Two University of Lincoln students have given their personal insight into the traditions and meaning of Chinese New Year.
Vicky Zhuge from China is 22 and studies Business & Finance
Chinese New Year, or Spring Festival, is one of the most important dates in the calendar for many people across the world. It falls on February 8 this year, and 2016 will be the Year of the Monkey.
The New Year represents different things for different people. For me, it symbolises the importance of family to our culture.
It’s an event where the whole family comes together to celebrate. We are expected to arrive at home one day before New Year’s Eve in order to make the necessary preparations for the main event.
Preparations include a thorough cleaning of the house, which all the family are expected to take part in. This is meant to represent the removal of the old to make way for the new. Cleaning the house also means our souls are cleansed, so we enter the new year free from the temptation of evil.
After the cleaning, we decorate the inside and the outside of the house. Lanterns are hung up on the outside, along with red and gold banners (called Chunlian decorations) daubed with messages of good luck and fortune. Around the house we hang firecracker decorations and Dui Lian wall scrolls.
Midnight is, of course, celebrated by setting off fireworks. This is always great fun for all the family. Fireworks also hold traditional significance, as they are thought to be useful in scaring away evil spirits.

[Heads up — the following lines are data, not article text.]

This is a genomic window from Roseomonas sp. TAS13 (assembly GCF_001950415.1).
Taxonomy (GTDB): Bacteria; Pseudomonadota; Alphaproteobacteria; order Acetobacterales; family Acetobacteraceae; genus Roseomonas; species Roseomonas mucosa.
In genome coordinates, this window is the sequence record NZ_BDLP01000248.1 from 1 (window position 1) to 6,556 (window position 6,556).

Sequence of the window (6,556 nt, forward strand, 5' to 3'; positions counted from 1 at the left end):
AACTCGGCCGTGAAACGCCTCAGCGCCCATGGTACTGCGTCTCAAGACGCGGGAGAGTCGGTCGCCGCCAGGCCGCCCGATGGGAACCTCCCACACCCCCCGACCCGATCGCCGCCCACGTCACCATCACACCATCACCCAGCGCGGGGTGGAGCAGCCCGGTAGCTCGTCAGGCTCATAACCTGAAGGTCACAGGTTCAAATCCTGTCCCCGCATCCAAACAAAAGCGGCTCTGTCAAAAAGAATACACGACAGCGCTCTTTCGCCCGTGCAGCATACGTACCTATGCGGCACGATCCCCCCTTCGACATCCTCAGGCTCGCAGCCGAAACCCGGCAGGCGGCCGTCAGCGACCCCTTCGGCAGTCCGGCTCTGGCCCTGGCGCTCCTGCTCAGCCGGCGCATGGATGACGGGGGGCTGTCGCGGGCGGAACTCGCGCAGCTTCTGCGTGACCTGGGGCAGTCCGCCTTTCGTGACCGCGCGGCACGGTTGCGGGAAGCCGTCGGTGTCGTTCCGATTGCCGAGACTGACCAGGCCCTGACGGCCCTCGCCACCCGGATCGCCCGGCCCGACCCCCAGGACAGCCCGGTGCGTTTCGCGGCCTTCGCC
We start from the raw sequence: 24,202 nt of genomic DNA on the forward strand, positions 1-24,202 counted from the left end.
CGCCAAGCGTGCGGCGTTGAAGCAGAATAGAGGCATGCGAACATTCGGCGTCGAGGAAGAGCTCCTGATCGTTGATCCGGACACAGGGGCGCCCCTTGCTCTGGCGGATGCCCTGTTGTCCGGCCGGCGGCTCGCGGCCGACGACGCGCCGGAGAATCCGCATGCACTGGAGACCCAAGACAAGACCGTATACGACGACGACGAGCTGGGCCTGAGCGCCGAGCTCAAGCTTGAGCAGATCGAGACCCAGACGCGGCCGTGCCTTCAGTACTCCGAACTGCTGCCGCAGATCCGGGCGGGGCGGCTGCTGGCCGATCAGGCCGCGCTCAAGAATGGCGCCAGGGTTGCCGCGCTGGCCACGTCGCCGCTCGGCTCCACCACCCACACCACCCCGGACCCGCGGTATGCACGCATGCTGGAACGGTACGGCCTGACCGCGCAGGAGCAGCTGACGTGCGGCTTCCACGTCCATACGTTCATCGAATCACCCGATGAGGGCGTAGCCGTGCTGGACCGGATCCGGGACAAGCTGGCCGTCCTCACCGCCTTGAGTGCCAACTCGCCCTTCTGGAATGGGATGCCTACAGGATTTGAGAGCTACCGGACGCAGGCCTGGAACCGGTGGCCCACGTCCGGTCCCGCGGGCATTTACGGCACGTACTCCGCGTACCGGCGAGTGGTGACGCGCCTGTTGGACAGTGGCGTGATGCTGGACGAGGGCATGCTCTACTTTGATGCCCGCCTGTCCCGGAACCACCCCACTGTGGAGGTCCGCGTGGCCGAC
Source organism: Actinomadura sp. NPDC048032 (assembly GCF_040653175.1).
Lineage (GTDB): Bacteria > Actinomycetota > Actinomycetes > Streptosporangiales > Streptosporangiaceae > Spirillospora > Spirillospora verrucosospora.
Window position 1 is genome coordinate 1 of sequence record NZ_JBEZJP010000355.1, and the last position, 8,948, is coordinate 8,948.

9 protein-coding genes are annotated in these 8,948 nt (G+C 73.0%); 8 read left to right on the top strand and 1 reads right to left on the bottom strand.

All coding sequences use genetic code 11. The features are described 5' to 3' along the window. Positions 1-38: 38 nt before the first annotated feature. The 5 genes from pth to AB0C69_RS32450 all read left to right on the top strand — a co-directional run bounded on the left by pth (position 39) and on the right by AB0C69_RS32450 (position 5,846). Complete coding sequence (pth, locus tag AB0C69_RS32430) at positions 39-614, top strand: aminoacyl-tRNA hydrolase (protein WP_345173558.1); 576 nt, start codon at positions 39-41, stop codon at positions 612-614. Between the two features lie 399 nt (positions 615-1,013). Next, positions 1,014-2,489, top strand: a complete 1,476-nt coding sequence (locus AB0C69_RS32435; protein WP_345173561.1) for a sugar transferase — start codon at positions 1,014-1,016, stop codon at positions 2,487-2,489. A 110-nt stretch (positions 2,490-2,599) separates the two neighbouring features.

In the days following this, we eat traditional food such as dumplings and fish. These represent prosperity and will start our new year on a positive note. This year I plan to celebrate the New Year with my friends in Lincoln.
Jeffery Tan from Malaysia is 22 and also studies Business & Finance
In Malaysia, our New Year traditions are very similar to those in China. One of the best parts about it is receiving red envelopes with money in them.
These are generally given to us by our parents during the 15-day celebration. Red is a very lucky colour in Asian culture; it is thought that the red envelopes will protect those who receive it from evil, and ensure that they live long and healthy lives.
Another way of ensuring good luck and fortune is to cut or shave your hair prior to New Year’s Eve. This is because cutting your hair during the New Year celebrations is forbidden, and is thought to bring you misfortune.
New Year celebrations go on for 15 days. During this time we visit family and friends, or just stay at home. People can generally celebrate how they want to but, like in China, most Malaysians celebrate by spending quality time with their family and giving and receiving gifts.
The last day of the celebration is the Yuan Xiao festival, or the Lantern Festival, which will take place on February 22 this year. This involves lighting and releasing red paper lanterns, decorating our houses with them, or solving riddles written on different lanterns.
I’m very lucky as I get to celebrate three different birthdays every year: one in the English (Gregorian) calendar, one in the Chinese calendar, and another in the Malaysian calendar!
Like Vicky, I’ll also be celebrating the new year in Lincoln with friends. Whatever you’re doing, we both hope you all have a wonderful and prosperous Chinese New Year!